Popular browser linked to higher rate of malvertising attacks

Biggest threat to digital advertising campaigns revealed in new global security report

Browser locker is the biggest threat to digital ad campaigns and it's far more common in one popular browser, according to a new report from AdSecure.

The report recommends marketers protect against malvertising attacks by regularly checking digital campaigns while they're live, not just at launch, because attacks can infect the redirection path at any time during an active campaign lifecycle, particularly in affluent regions. 

The report, the first of its kind from the digital security company, analysed malvertising, cybercrime, and digital campaign threats for more than 200,000 ad campaigns across multiple regions, devices and browsers between 1st January to 31st March.

“The biggest threat in Q1 2019 was clearly browser lockers, including push lockers, a new variation on this threat, distributed by bad actors who exploit a flaw in the push notifications opt-in process,” AdSecure product manager, Mat Derval, said.

AdSecure analysed data from a group of 10 tier one countries with security violations and browser locker was detected in eight out of the top 10 countries. It also found Australia came in sixth place behind the US, France, Argentina, Canada, and Belgium in terms of the volume of attacks within this group, which also included scareware, malware, phishing URL, cryptocurrency miner and unwanted program threats.

“Affluent populations are prime targets for cyber criminals. These richer populations are more likely to buy fake security or fake repair software when being redirected to tech support scams as well as being targeted by malware distribution attacks such as the Emotet banking trojan,” Derval said.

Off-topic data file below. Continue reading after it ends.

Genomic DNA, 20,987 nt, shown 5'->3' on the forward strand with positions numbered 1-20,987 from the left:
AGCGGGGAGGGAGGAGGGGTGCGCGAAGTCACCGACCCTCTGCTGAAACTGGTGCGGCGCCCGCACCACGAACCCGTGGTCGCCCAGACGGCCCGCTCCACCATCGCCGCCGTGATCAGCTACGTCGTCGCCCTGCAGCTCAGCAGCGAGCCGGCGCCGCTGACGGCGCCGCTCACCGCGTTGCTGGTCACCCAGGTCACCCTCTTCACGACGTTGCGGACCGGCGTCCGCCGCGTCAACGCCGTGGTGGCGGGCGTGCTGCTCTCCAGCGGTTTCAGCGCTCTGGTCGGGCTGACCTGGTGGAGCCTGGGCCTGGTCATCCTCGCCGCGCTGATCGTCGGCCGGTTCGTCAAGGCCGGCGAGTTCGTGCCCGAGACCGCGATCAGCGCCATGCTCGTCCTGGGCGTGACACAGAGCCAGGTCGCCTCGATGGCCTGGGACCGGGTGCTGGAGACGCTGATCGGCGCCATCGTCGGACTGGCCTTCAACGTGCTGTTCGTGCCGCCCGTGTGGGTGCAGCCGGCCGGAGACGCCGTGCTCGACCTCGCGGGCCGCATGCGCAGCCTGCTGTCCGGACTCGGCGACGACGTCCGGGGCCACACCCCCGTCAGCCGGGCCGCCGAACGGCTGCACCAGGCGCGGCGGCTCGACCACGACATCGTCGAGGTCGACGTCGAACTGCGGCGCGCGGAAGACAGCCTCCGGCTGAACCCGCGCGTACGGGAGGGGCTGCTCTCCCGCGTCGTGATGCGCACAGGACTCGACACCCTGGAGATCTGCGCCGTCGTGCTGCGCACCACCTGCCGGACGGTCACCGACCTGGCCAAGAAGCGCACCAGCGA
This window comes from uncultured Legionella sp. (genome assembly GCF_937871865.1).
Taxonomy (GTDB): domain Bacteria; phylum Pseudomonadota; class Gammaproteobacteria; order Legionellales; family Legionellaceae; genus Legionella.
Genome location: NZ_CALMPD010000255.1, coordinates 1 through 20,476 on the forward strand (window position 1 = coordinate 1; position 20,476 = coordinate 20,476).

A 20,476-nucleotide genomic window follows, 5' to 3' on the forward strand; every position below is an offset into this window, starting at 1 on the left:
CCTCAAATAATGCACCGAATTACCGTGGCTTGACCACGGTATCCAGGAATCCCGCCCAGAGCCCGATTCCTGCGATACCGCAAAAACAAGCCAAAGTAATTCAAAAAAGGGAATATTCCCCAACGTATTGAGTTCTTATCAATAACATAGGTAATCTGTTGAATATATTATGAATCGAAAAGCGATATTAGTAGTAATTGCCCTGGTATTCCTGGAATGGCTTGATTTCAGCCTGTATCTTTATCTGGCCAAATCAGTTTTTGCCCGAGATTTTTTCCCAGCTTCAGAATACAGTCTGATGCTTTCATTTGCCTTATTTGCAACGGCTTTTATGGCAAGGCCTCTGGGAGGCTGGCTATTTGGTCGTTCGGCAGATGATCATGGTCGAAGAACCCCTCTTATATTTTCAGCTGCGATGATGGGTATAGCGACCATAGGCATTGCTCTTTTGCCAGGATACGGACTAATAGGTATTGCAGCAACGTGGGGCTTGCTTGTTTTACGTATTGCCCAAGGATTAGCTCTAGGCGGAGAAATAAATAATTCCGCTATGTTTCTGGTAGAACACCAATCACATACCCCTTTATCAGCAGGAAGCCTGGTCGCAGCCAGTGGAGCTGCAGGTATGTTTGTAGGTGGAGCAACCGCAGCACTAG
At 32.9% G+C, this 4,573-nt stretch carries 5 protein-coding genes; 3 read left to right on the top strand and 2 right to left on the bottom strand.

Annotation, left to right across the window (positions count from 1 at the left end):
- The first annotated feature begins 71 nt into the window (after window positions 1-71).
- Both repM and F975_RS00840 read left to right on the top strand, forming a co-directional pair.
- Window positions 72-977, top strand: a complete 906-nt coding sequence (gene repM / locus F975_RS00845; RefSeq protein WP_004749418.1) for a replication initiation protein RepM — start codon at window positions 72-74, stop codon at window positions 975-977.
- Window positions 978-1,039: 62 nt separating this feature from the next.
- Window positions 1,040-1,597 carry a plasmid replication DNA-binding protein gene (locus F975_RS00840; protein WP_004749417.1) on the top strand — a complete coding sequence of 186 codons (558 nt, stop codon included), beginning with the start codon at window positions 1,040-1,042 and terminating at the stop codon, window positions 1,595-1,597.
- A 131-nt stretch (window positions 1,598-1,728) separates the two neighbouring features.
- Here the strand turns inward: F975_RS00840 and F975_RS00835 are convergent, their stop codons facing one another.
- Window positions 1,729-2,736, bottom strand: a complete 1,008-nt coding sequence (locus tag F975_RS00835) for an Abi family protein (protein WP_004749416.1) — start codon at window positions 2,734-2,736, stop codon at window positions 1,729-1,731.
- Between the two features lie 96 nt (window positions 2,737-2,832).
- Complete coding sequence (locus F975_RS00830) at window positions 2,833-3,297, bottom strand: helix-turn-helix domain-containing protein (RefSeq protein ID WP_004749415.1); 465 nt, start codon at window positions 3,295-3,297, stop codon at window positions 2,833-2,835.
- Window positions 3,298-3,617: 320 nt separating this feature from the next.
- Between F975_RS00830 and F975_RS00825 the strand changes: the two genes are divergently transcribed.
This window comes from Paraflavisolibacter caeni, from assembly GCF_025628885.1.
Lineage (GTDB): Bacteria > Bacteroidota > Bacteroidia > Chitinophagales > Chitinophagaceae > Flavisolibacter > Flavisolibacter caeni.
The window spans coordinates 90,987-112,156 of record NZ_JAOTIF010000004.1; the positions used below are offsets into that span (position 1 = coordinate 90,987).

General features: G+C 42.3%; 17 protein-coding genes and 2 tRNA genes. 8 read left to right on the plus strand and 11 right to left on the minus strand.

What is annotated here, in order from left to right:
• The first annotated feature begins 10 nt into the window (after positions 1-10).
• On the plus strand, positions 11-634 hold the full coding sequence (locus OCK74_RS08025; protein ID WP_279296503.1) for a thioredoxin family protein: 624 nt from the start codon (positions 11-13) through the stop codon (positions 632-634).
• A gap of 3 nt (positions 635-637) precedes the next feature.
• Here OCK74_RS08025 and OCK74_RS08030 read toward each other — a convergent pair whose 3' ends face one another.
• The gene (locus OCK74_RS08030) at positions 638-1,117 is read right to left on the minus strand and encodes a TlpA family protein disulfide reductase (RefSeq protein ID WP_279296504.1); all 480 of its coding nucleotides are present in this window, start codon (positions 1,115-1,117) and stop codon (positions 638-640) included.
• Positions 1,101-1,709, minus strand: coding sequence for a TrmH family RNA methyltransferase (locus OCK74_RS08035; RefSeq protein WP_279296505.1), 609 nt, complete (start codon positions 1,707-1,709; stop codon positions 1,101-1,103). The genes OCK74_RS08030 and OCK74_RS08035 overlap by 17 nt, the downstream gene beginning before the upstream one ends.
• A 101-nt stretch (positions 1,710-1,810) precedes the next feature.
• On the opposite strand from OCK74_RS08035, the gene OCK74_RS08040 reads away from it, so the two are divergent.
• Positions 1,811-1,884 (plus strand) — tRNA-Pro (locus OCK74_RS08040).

In terms of the top five countries, browser locker was the biggest violation from a volume perspective, with the exception of Canada where it came second to malware attacks. In the USA and Belgium, around a quarter of violations were malware attacks, and scareware was the second most detected violation in France, Argentina and the USA.

AdSecure drilled down into which browsers on desktop and mobile and found Google Chrome, because it has high user numbers, was most often used to target browser locker activity.

“To a cybercriminal it is all about volume and Google Chrome is indisputably the most popular browser. The criminal doesn’t know how long he can get away with the attacks, therefore the life cycle of the attack could be short, so by targeting the world’s biggest browser he can maximise the revenue of the malicious campaign by exposing it to as many end users as possible,” Derval said.

AdSecure also suggests with Chrome being the dominant browser, the likelihood of an attack targeting Chrome users increases dramatically, so marketers should focus monitoring resources on campaigns frequently viewed on Chrome.

Follow CMO on Twitter: @CMOAustralia, take part in the CMO conversation on LinkedIn: CMO ANZ, join us on Facebook: https://www.facebook.com/CMOAustralia, or check us out on Google+:google.com/+CmoAu 

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